Review: Long Shot

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Long Shot, an R-rated, politically-set romantic comedy starring Charlize Theron and Seth Rogen, enters theaters as streaming services continue to dominate the genre. Charming and surprisingly raunchy, Long Shot could serve as a litmus test for the future of rom-coms at the multiplex. Fortunately, subverting comedy norms and relying on its stars is enough to make for an enjoyable trip to the theater despite the film’s tendency to step into worn genre tropes like a pair of old shoes.

Fred Flarsky (Rogen) works as a journalist at a Buzzfeed-style media outlet in Brooklyn. When Fred’s company is purchased by media mogul Parker Wembley (a deceptively-aged Andy Serkis standing in for Rupert Murdoch), Fred quits out of moral obligation. Down on his luck, he calls up his best friend (and successful business owner), Lance (O’Shea Jackson, Jr.). Lance treats Fred to a night of partying to help him out of his newly-minted unemployment funk.

The night takes Fred and Lance to a World Wildlife Fund fundraising party where Secretary of State (and Fred’s former babysitter) Charlotte Field (Charlize Theron) is hobnobbing with guests. Charlotte, recognizing Fred, has her Secret Service detail escort him over to talk. After some amiable banter, Fred can’t pass up the chance to confront Parker Wembley, who happens to be attending the same fundraiser. Charlotte, charmed and energized by the meeting, interviews Fred for a spot on her staff as a punch-up writer for her speeches. The two begin working together intimately across the globe, discovering that they have more in common than either imagined possible.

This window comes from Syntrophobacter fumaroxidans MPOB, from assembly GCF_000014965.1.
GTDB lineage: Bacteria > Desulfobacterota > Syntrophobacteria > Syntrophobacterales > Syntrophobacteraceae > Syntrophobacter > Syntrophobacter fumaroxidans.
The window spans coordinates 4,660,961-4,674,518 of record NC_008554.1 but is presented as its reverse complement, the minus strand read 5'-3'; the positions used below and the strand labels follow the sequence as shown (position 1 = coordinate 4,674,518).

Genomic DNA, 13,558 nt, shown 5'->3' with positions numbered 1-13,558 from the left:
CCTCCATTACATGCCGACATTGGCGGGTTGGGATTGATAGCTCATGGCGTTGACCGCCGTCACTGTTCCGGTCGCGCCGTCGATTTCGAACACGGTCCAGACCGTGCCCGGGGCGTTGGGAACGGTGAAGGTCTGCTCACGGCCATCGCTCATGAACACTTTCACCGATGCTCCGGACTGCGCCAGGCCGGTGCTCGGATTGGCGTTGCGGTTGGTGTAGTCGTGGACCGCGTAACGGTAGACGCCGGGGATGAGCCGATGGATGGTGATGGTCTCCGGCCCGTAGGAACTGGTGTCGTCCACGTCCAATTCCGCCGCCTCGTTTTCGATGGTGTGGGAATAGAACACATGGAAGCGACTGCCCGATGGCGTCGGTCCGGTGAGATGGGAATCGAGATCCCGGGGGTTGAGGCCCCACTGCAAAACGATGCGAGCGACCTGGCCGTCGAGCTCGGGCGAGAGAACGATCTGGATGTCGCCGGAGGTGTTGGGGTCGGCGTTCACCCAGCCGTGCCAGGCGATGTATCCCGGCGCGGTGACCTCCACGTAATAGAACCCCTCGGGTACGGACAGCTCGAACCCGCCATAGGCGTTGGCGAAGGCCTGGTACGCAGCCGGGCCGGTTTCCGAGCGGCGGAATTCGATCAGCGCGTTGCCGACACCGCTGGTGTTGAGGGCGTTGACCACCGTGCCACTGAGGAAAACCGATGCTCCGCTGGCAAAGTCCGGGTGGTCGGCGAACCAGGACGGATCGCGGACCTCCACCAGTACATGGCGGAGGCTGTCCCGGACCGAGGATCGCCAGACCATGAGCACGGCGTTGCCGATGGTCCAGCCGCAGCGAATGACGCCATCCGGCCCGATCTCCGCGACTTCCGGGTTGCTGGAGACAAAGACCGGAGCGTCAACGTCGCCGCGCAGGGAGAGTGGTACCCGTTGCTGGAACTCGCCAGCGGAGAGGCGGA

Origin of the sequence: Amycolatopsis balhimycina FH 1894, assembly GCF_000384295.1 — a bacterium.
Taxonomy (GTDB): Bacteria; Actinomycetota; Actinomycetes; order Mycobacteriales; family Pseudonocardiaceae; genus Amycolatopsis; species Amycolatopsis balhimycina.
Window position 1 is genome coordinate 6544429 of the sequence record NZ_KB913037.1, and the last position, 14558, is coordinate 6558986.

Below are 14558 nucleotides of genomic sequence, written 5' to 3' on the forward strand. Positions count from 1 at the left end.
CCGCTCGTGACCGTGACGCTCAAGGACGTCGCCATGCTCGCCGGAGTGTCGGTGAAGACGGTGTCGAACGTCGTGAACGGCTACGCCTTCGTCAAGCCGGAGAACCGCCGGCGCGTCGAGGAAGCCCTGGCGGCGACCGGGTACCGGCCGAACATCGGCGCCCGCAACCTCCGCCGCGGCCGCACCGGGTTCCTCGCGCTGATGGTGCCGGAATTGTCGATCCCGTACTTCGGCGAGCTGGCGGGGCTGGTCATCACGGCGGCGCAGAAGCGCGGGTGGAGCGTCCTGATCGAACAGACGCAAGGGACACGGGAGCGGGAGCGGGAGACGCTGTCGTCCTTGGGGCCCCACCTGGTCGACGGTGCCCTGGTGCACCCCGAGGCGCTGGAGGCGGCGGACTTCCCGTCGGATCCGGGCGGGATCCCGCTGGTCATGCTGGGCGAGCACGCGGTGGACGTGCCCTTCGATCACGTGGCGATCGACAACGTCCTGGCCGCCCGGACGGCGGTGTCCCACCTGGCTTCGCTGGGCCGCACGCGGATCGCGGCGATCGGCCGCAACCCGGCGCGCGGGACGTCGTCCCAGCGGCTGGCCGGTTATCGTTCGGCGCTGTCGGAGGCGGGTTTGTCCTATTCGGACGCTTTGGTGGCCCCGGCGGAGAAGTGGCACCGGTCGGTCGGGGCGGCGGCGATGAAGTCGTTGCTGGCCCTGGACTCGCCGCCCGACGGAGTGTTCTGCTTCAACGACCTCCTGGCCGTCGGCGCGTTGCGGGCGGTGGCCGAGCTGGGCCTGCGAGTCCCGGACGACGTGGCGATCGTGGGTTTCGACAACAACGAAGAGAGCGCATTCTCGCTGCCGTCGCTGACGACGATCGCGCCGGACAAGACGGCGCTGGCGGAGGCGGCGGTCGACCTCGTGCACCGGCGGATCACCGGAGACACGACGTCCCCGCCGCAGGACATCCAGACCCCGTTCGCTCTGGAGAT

Director Jonathan Levine (50/50, Warm Bodies) steers Dan Sterling and Liz Hannah’s whimsical script with ease. The movie’s central flaw, that of male wish fulfillment in the Rogen-Theron pairing, is central to its plot. Charlotte intends to run for president following her stint as Secretary of State. Her top advisers, Maggie (June Diane Raphael) and Tom (Ravi Patel), both warn her of the perils of dating (or even being seen with) Fred. When every line in modern political speeches is focus-group tested, it only makes sense that single politicians would commit to the same process for selecting spouses. Although Long Shot falls into the same wish fulfillment trap, it’s at least honest about the potential polling fallout.

Long Shot’s reliance on its cast pays off. When the jokes slow down, the chemistry between Theron and Rogen does more than enough to placate the lulls. Theron never loses her American accent, but her South African origins do peek through during Charlotte’s boisterous speeches. Still, it doesn’t distract from the script or timing. Alexander Skarsgård and Bob Odenkirk both shine with ensemble performances as the Canadian Prime Minister and POTUS, respectively.

While Long Shot never breaks free from rom-com tropes like the grand speech or unbelievable climax, it is genuinely funny. Outrageous moments that deliver beyond shock value make it the best political comedy since Election.